Initiating and maintaining discussion board activity

Kevin Downing and Ivan Lam
City University of Hong Kong
Hong Kong SAR, China

Instruction using the Web as a vehicle for content dissemination and student-tutor interaction has increasingly dominated debates related to online learning (Nash 2004). Much of the educational research in this area has focused on examining the importance of teacher-student and student-student interaction in the online learning process, and in particular the use of discussion boards to foster the creation of an effective learning environment (Downing and Chim 2004). While some of this research has suggested effective ways of creating such an environment (Chou 2001; Gilbert and Dabbagh 2005; Henri and Pudelko 2003), relatively few studies (Yukselturk and Top 2006) have undertaken detailed week-on-week analysis of tutor and student bulletin board activity throughout a semester, and used these data to make recommendations on how an effective online learning community can be established with appropriate use of the discussion board tools in Blackboard and Web CT.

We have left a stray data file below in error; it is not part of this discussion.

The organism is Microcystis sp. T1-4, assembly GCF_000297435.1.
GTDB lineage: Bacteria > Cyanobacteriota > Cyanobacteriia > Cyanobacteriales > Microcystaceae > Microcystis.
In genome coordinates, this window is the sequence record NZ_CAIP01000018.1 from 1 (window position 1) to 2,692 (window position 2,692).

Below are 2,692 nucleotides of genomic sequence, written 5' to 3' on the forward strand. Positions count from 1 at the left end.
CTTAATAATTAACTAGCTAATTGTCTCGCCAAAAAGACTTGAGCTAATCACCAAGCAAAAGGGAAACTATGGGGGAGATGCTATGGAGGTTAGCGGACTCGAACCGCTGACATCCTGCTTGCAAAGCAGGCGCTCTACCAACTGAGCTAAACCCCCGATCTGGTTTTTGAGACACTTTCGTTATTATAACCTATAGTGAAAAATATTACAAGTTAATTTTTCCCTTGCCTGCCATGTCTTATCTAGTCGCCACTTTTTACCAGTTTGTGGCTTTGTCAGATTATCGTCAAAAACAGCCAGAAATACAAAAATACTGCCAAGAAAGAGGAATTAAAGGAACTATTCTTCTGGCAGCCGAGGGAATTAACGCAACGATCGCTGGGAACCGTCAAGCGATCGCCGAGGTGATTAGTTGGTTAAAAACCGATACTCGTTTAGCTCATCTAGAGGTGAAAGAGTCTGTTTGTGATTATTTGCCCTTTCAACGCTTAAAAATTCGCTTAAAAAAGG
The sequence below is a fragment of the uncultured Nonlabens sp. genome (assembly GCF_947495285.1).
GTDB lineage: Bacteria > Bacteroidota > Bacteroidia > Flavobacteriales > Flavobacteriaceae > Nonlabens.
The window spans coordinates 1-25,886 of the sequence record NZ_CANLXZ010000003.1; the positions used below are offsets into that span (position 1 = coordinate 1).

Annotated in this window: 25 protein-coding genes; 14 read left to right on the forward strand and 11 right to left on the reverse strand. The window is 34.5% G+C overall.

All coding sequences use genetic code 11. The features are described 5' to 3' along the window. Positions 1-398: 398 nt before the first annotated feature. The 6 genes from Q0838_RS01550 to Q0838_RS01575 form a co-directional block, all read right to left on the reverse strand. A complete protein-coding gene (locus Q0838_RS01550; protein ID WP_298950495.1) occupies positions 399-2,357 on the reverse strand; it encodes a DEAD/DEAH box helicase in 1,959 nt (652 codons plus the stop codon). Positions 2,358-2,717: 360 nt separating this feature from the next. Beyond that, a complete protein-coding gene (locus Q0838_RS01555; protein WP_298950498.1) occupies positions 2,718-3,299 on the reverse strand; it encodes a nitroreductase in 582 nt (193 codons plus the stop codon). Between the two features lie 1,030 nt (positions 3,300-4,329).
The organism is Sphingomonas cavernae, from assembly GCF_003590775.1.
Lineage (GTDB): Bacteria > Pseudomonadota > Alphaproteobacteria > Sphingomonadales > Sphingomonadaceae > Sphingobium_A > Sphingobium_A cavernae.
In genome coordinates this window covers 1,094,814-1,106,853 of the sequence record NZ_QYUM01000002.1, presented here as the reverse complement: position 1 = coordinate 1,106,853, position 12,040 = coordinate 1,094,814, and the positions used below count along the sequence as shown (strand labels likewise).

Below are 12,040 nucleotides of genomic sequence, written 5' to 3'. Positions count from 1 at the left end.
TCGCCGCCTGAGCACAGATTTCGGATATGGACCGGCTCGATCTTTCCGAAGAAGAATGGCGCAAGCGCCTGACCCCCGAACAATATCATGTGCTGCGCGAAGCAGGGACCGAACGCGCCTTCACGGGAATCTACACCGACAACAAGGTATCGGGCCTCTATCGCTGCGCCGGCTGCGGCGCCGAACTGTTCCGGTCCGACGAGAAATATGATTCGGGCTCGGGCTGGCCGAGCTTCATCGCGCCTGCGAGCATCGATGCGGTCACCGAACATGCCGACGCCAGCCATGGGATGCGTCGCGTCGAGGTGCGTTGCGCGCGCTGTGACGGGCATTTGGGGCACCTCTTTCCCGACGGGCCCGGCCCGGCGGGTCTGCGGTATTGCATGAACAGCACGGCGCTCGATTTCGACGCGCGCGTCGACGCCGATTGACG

This paper examines detailed data on the usage of an asynchronous discussion board as an interactive communication forum during a first semester associate degree course at a university in Hong Kong. The authors analyse the nature and frequency of interaction between students and their peers, and students and their tutor, over a 17-week period. The resulting quantitative and qualitative data demonstrate that student participants go through three distinct phases in online interaction, and identify the critical importance of timely and appropriate prompts embedded in the course structure. In suggesting a set of broad maxims for tutors wishing to engage their students in discussion board interaction, the authors highlight the critical role played by assessment tasks in initiating and maintaining online activity.